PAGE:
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Open justice principle applies to all courts and tribunals, Supreme Court rules

The open justice principle applies to all courts and tribunals exercising the judicial power of the state, the Supreme Court has ruled, reinforcing the right of the media and public to access documents used during a trial.

The declaration came in a ruling made yesterday by five Supreme Court justices who rejected an asbestos company’s appeal against a decision allowing Graham Dring, representing the Asbestos Victims Support Groups Forum UK, access to a wide range of documents used in a High Court trial in 2017.

The Forum applied under rule 5.4C of the Civil Procedure Rules, which deals with third-party access to the “records of the court”, for copies of all the documents used at or disclosed during the trial, including bundles and transcripts.

The group believed the documents would contain valuable information about the asbestos industry’s knowledge of the dangers of the material.

The High Court and Court of Appeal ruled in the Forum’s favour but Cape Holdings appealed to the Supreme Court arguing it was wrong to equate the court’s inherent jurisdiction to allow third parties to cases access to documents with the open justice principle.

The Media Lawyers Association, represented by barrister Jude Bunting of Doughty Street Chambers, intervened in the case when it reached the Supreme Court, arguing that most members of the public were only able to scrutinise court through media reporting, meaning media access to court documents is essential.

This need often arose after cases were over and judgment given because that was when it became known that scrutiny was required, he said.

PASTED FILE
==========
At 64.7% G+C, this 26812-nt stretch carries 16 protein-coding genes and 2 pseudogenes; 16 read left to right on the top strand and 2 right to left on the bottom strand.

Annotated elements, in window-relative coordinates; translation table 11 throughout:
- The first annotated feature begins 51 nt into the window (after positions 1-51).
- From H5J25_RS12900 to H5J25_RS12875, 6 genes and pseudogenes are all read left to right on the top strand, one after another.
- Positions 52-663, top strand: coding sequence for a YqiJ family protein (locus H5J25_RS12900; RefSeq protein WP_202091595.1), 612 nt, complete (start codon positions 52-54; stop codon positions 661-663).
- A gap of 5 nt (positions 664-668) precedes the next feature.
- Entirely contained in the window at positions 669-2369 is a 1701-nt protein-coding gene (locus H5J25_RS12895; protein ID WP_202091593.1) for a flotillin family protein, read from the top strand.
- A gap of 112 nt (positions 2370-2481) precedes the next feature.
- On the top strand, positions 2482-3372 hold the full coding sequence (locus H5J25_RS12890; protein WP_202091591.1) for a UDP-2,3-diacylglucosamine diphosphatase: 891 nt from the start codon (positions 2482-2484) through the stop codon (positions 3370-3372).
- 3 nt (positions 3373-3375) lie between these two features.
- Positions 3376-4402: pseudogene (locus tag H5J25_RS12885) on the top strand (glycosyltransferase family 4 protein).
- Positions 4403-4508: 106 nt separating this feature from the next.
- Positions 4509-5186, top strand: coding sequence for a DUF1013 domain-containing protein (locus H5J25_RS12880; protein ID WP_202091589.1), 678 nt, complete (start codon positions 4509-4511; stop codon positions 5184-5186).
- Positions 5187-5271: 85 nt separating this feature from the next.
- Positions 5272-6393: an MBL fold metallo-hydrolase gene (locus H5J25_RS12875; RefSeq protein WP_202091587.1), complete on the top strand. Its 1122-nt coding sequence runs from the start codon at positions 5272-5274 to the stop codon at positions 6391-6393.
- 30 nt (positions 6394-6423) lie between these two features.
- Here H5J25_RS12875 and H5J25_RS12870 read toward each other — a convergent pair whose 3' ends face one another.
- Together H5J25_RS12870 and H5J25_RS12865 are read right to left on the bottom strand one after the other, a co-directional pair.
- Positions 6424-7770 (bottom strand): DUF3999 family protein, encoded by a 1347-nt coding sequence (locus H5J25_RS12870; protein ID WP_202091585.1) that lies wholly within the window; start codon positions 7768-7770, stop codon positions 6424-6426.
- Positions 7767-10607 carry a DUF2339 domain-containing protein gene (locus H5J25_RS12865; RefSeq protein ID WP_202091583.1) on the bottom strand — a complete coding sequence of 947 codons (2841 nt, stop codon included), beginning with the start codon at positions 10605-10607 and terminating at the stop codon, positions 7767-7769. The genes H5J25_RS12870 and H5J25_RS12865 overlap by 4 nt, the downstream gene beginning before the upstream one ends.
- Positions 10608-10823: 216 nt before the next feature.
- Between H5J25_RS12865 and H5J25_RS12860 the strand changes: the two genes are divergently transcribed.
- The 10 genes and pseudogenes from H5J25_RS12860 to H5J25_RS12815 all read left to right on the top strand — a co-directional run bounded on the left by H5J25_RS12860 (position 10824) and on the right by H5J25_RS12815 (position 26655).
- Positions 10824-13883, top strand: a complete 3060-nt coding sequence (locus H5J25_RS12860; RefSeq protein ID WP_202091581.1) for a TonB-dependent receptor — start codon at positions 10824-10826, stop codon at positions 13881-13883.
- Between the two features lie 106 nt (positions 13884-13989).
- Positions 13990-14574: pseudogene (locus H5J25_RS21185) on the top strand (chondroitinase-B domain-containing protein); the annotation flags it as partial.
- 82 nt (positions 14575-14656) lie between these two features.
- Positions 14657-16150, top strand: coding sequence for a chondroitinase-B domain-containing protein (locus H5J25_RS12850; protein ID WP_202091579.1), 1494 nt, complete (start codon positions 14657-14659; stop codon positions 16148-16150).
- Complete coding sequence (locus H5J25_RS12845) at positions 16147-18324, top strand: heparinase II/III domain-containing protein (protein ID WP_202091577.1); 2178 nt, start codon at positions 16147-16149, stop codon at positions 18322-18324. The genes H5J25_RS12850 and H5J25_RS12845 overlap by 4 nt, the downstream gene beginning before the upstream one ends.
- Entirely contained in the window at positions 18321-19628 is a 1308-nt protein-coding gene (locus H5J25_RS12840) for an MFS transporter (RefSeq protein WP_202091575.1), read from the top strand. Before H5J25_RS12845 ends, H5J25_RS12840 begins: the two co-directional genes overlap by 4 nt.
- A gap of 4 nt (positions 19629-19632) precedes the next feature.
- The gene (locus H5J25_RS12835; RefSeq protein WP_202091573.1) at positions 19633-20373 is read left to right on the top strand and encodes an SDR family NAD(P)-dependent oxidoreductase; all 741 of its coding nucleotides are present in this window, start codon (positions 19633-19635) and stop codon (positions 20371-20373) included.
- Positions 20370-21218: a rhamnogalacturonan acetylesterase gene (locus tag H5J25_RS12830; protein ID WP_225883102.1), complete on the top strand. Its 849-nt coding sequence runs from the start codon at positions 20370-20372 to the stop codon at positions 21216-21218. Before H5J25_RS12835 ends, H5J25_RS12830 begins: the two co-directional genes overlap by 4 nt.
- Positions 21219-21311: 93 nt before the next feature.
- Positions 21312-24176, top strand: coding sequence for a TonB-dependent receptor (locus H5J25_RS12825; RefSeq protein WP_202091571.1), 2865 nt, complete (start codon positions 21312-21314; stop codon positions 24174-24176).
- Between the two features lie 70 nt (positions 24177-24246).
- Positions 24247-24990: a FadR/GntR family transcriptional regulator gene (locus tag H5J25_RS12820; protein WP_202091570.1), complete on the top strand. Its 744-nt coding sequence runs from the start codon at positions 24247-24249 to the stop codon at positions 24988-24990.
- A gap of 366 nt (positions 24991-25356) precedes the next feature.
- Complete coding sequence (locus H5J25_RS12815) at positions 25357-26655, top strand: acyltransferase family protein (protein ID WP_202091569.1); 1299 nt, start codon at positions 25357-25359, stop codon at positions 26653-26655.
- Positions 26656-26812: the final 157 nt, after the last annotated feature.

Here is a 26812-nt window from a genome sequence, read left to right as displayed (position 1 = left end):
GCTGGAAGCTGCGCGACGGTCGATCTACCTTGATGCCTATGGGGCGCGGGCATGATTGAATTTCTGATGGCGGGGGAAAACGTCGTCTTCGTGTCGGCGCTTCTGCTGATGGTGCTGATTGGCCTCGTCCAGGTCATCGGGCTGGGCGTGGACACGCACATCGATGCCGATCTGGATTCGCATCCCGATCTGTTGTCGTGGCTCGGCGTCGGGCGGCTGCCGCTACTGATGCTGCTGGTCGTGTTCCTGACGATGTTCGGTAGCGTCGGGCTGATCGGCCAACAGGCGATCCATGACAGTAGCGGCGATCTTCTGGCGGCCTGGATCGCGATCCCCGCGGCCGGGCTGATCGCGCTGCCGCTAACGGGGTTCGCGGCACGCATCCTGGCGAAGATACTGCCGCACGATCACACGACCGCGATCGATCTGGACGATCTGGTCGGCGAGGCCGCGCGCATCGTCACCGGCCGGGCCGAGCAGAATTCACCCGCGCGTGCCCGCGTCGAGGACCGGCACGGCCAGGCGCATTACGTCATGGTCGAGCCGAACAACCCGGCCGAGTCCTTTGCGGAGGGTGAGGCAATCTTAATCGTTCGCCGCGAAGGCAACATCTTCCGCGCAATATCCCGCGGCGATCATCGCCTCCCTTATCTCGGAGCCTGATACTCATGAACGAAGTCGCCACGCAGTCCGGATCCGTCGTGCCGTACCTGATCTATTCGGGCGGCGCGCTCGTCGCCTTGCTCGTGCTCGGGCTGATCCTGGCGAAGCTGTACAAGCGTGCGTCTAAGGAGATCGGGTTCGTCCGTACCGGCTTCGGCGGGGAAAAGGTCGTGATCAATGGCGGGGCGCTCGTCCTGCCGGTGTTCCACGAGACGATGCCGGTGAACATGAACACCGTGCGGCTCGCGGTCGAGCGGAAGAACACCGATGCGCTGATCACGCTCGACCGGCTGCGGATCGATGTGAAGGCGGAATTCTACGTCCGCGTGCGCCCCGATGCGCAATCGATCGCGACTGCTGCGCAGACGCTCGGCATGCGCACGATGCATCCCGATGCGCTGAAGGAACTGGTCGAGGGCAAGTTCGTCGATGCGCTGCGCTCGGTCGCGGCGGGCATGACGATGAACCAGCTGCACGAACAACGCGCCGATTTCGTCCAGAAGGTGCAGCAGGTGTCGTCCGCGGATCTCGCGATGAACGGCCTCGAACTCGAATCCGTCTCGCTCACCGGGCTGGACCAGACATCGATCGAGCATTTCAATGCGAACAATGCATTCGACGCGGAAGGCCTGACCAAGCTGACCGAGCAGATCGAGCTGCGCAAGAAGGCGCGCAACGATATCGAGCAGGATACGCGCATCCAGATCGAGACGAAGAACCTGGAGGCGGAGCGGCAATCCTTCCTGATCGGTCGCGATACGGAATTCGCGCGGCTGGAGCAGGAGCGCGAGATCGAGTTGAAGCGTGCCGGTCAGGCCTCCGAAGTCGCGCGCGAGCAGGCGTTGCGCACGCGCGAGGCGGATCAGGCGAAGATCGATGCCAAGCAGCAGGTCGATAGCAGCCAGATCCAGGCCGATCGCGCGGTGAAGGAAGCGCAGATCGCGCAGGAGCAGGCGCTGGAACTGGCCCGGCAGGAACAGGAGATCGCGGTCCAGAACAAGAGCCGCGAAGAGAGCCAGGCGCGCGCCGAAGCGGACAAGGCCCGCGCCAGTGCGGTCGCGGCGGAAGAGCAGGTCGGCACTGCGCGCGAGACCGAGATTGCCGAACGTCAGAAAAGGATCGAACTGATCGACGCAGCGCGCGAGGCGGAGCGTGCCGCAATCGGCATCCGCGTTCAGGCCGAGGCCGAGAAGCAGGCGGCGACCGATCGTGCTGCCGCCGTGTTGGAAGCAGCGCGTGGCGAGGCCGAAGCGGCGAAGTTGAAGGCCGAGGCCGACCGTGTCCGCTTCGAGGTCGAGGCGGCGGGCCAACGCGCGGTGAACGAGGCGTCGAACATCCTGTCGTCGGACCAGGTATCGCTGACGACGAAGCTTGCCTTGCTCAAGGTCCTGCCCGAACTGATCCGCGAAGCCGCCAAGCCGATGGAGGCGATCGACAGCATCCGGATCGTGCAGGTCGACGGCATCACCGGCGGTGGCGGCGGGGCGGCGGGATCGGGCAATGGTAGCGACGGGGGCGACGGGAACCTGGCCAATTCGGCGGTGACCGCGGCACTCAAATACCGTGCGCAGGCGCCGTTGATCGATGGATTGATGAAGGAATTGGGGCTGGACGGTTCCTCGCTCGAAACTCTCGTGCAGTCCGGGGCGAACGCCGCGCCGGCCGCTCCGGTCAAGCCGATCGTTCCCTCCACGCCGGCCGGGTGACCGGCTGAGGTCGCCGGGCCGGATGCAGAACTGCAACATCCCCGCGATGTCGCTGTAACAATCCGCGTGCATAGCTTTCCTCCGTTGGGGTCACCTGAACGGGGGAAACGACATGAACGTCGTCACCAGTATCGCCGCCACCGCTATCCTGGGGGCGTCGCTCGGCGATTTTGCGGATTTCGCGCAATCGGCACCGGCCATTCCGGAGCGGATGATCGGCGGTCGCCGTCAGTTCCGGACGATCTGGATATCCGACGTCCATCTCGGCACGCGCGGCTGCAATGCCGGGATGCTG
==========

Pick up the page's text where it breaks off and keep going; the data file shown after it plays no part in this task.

Lady Hale, delivering the Supreme Court’s judgment, said court rules did no more than set the minimum circumstances in which non-parties to a case could be given access to court documents – they were not exhaustive.

But it was for the person seeking access outside the rules to show a good case for being allowed it, she said.

The guiding principle was the need for justice to be done in the open – and courts at all levels had an inherent jurisdiction to allow access to documents in accordance with that principle, Lady Hale said.

She added that the open justice principle also applied throughout the UK, even if court rules might differ.

“The constitutional principle of open justice applies to all courts and tribunals exercising the judicial power of the state,” Lady Hale said.

“It follows that, unless inconsistent with statute or the rules of court, all courts and tribunals have an inherent jurisdiction to determine what that principle requires in terms of access to documents or other information placed before the court or tribunal in question.”

In the past, the general practice was that all the argument and evidence was placed before the court orally, and documents were read out, Lady Hale said.

She added: “The modern practice is quite different. Much more of the argument and evidence is reduced into writing before the hearing takes place. Often, documents are not read out.

“It is difficult, if not impossible, in many cases, especially complicated civil cases, to know what is going on unless you have access to the written material.”

But while a court had the power to allow access, the applicant had no right to be granted it, the judgment said.

Instead the person seeking access had to explain why he or she wanted it and how allowing it would advance the open justice principle.

“In this respect it may well be that the media are better placed than others to demonstrate a good reason for seeking access. But there are others who may be able to show a legitimate interest in doing so,” Lady Hale said.

The court had to carry out a fact-specific balancing exercise, starting with the purpose of the open justice principle and the potential value of the information in question to advance that purpose.

On the other hand is any risk of harm which disclosure may cause to the maintenance of an effective judicial process or to the legitimate interests of others, she said.

There might be good reasons for denying access, such as national security, the protection of the interests of children or mentally disabled adults, the protection of privacy interests more generally, and the protection of trade secrets and commercial confidentiality.

Picture: UK Supreme Court

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